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Book of Thoth

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Book of Thoth is a name given to many ancient Egyptian texts supposed to have been written by Thoth, the Egyptian god of writing and knowledge. They include many texts that were claimed to exist by ancient authors and a magical book that appears in an Egyptian work of fiction.

Texts that are known or claimed to exist[edit]

The Egyptians stored many texts, on a wide range of subjects, in "Houses of Life", the libraries contained within temple complexes. As Thoth was the god of knowledge, many of these texts were claimed to be his work.[1] The Egyptian historian Manetho said that Thoth wrote 36,525 books.[2]

The church father Clement of Alexandria, in the sixth book of his work Stromata, mentions forty-two books used by Egyptian priests that he says contain "the whole philosophy of the Egyptians". All these books, according to Clement, were written by Hermes (a pre-existing Greek god that the Greeks likened to Thoth, claiming they were the same god, having similar qualities, e.g. both invented writing). Translation from Egyptian language and concepts to Greek language and concepts was not entirely accurate, and some Egyptian authenticity was lost. Among the subjects they cover are hymns, rituals, temple construction, astrology, geography, and medicine.[3]

The Egyptologists Richard Lewis Jasnow and Karl-Theodor Zauzich have dubbed a long Egyptian text from the Ptolemaic period "the Book of Thoth". This Demotic text, known from more than forty fragmentary copies, consists of a dialogue between a person called "The-one-who-loves-knowledge" and a figure that Jasnow and Zauzich identify as Thoth. The topics of their conversation include the work of scribes, various aspects of the gods and their sacred animals, and the Duat, the realm of the dead.[4]

Fictional book[edit]

The fictional Book of Thoth appears in an ancient Egyptian short story from the Ptolemaic period, known as "Setne Khamwas and Naneferkaptah" or "Setne I". The book, written by Thoth, contains two spells, one of which allows the reader to understand the speech of animals, and one which allows the reader to perceive the gods themselves.[5]

According to the story, the book was originally hidden at the bottom of the Nile near Coptos, where it was locked inside a series of boxes guarded by serpents. The Egyptian prince Neferkaptah fought the serpents and retrieved the book, but in punishment for his theft from Thoth, the gods killed his wife Ahwere and son Merab. Neferkaptah committed suicide and was entombed along with the book. Generations later, the story's protagonist, Setne Khamwas (a character based on the historical prince Khaemwaset), steals the book from Neferkaptah's tomb despite opposition from Neferkaptah's ghost. Setne then meets a beautiful woman who seduces him into killing his children and humiliating himself in front of the pharaoh. He discovers that this episode was an illusion created by Neferkaptah, and in fear of further retribution, Setne returns the book to Neferkaptah's tomb. At Neferkaptah's request, Setne also finds the bodies of Neferkaptah's wife and son and buries them in Neferkaptah's tomb, which is then sealed.[6]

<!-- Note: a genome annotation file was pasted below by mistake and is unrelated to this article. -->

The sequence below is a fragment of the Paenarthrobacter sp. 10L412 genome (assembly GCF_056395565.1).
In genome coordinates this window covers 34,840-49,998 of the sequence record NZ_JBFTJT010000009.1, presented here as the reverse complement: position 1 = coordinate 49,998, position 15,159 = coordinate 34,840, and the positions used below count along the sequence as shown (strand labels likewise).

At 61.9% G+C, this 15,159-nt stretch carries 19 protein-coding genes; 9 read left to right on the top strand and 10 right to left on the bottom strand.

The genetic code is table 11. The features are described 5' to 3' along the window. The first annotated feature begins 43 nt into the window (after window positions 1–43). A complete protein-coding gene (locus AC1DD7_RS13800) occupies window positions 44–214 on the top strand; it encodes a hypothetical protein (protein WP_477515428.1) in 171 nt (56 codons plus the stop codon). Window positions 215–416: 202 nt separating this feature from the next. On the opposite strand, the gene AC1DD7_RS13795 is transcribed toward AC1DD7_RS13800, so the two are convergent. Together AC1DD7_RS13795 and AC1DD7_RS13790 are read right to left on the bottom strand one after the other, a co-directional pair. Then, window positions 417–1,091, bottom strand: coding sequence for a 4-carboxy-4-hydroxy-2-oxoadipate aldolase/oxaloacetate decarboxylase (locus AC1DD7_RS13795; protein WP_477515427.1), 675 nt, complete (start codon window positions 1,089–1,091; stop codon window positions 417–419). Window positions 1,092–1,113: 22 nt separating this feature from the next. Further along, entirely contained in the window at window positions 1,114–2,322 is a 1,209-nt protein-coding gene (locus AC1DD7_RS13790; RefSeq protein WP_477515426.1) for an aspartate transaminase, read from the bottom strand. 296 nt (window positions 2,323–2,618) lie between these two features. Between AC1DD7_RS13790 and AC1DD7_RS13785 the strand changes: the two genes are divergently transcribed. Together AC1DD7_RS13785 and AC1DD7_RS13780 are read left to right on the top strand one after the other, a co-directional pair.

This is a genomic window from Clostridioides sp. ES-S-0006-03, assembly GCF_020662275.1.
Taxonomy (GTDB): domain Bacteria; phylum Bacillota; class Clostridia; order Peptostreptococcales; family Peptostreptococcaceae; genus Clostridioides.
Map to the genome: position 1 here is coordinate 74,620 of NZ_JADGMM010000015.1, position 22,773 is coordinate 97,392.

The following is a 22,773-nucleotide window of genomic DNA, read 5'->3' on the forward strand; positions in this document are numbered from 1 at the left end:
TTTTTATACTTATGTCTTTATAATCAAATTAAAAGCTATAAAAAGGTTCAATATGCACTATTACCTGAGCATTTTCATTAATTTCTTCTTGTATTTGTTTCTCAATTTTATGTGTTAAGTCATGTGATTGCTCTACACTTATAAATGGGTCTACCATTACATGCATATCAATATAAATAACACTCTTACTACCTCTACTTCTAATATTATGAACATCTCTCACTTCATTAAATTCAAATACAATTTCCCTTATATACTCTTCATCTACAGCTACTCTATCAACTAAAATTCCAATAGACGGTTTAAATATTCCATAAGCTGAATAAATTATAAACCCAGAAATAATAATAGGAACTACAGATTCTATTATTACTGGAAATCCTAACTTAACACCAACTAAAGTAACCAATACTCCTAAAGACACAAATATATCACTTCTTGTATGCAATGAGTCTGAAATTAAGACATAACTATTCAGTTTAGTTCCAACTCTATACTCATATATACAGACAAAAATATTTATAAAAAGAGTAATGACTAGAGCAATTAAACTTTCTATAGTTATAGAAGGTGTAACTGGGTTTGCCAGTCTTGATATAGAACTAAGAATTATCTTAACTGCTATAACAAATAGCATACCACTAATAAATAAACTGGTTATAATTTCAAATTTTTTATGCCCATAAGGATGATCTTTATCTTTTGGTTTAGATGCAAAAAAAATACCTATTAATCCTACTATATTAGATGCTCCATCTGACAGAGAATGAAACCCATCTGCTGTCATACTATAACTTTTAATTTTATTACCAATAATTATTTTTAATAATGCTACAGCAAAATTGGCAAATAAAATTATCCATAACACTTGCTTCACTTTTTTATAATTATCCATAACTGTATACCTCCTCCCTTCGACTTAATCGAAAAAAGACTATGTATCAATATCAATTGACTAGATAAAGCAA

The story reflects the Egyptian belief that the gods' knowledge is not meant for humans to possess.[7]

In popular culture[edit]

The Book of Thoth is often featured in fiction with Egyptian or supernatural themes. Novels that do so include Brood of the Witch-Queen (1918) by Sax Rohmer; Moses, Man of the Mountain (1938) by Zora Neale Hurston; Mumbo Jumbo (1972) by Ishmael Reed; The Rosetta Key (2008) by William Dietrich; and The Serpent's Shadow (2012) by Rick Riordan. The Book plays a role in Henry H. Neff's juvenile fantasy series The Tapestry, Lisa Maxwell's young adult series The Last Magician, and Lynne Ewing's young adult series Sisters of Isis.

The "Book of Thoth" is mentioned in several stories by H. P. Lovecraft, most notably "Through the Gates of the Silver Key", where it is linked with Yog-Sothoth, an alien entity worshiped by sages and magicians.

The Book of Thoth also appears in video games. For example, it is a side-quest element in Shin Megami Tensei: Strange Journey. In both the multi-player online battle arena Smite and Board Game Online, the Book of Thoth is a usable item. In Sid Meier's Civilization VI, it is present as a holy relic that generates faith and tourism. In The Fool's Errand, it represents the overarching meta-puzzle that must be unlocked and solved to complete the game.

In the third arc of the manga (and anime) JoJo's Bizarre Adventure, the antagonist Boingo's supernatural ability is named Thoth and takes the form of a fortune-telling comic book. In the Japanese novel (and anime) Myriad Colors Phantom World, the protagonist has an ability called "The Book of Thoth".

The Book of Toth and the tomb of Nefer-Ka-Ptah also are animated in the short film The riddle of the Sphinx, directed by the Ukraïnian director Vladimir Pekar (1985).

The Book of Toth is mentioned in Season 2 Episode 3 (Muninn) of American Gods

See also[edit]


  1. ^ Fowden 1993, p. 57
  2. ^ Jasnow and Zauzich 2005, p. 2
  3. ^ Fowden 1993, pp. 58–59
  4. ^ Jasnow and Zauzich 2005, pp. 2–9, 72–73
  5. ^ Lichtheim 2006, pp. 125–128
  6. ^ Lichtheim 2006, pp. 125, 129–136
  7. ^ Lichtheim 2006, p. 126
Works cited
  • Fowden, Garth (1993). The Egyptian Hermes: A Historical Approach to the Late Pagan Mind. Princeton University Press. ISBN 978-0691024981.
  • Jasnow, Richard Lewis; Karl-Theodor Zauzich (2005). The Ancient Egyptian Book of Thoth: A Demotic Discourse on Knowledge & Pendant to Classical Hermetica. Otto Harrassowitz Verlag. ISBN 9783447050821.
  • Lichtheim, Miriam (2006) [1st. Pub. 1978]. Ancient Egyptian Literature, Volume III: The Late Period. University of California Press. ISBN 0-520-24844-9.